As the two weeks in Vietnam drew to a close, we said goodbye to Sally and Emily, wishing them well on their continuation of their vacation to the rice terraces of Sapa.

Villagers tend their rice terraces and don traditional clothing in Sapa (the skirts almost remind us of those worn by Peruvian women!)

Auntie Emily snags a ride (and a much younger man) on a motorbike!

Sally Kunz looking tall next to a sweet, local elderly woman in Sapa

We flew back to Bangkok early the next morning, finishing our three months in SE Asia right where we started. With just 40 or so of uncomfortable hours cramped inside planes and airports to go, we would be returning to home and to all that is familiar: English as a first language, orderly streets, comfortable beds, and stressed-out people packing too much into their days. We would soon join these people and their ways too—our calendars booked for our first week back with test-driving used cars (and buying one in our first 24hrs back), meeting with old employers, and welcome-home parties. But somehow it all seemed new and exciting. We were ready to rejoin western society, but with hopes we wouldn't forget the friendly and simple times of the East.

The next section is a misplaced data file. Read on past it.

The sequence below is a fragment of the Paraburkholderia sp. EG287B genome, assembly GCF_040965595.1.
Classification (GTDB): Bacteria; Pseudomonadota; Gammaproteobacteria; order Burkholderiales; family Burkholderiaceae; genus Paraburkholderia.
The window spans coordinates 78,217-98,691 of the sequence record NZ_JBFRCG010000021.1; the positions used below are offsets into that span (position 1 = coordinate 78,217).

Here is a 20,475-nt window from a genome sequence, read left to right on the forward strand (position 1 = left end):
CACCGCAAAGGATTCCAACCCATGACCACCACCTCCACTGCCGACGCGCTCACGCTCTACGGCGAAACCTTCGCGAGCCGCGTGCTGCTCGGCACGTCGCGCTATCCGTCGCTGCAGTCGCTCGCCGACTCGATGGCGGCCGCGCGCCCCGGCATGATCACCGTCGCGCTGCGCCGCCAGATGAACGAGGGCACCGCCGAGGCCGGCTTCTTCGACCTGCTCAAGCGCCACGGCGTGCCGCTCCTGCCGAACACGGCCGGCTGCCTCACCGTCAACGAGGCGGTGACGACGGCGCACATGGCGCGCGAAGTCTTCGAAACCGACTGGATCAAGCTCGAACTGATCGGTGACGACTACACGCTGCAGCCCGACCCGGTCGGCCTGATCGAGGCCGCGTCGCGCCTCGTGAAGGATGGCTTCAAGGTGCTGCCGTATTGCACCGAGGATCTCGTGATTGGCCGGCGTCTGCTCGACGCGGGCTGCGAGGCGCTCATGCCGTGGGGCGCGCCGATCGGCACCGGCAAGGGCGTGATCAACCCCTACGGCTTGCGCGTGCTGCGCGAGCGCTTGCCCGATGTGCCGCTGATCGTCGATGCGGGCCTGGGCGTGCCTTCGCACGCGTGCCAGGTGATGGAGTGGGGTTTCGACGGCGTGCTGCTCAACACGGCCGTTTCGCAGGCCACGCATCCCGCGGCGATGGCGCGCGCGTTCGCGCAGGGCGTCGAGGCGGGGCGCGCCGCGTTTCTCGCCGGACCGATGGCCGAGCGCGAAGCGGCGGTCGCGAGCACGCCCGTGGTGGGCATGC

During our nearly 13-hr layover in Bangkok, we came to some conclusions about the three countries we visited (Thailand, Cambodia, and Vietnam). Though Ben's fourth and Lindsey's third time to Thailand, we still preferred Thailand to the other two countries. And we were relieved to again feel some of the comforts of Thailand during our layover (food, attitudes, logistical ease, ability to converse ever so slightly with locals in their native tongue, etc.). The people of all three countries were generally agreeable and hospitable, although we found Vietnamese hostel owners in particular to be a bit on the overbearing side. In general, all places were affordable, though Cambodia and Vietnam seemed to have a greater range of price, meaning it was possible to spend a fortune on dinner, even in the Western sense; whereas in Thailand this was a bit harder. Vietnam was a bit more orderly than the other two countries, but the laid-back atmosphere of Thailand is more inviting than it is annoying (in our opinions). And while we loved Phnom Penh and Ankor Wat, Thailand's breadth of outdoor opportunities like climbing, diving, caving, beaches and cultural sites are simply too much to refuse!  And, frankly, no one could give a massage better than the Thais. So yes, you may see a future blog entry from us yet again from Thailand!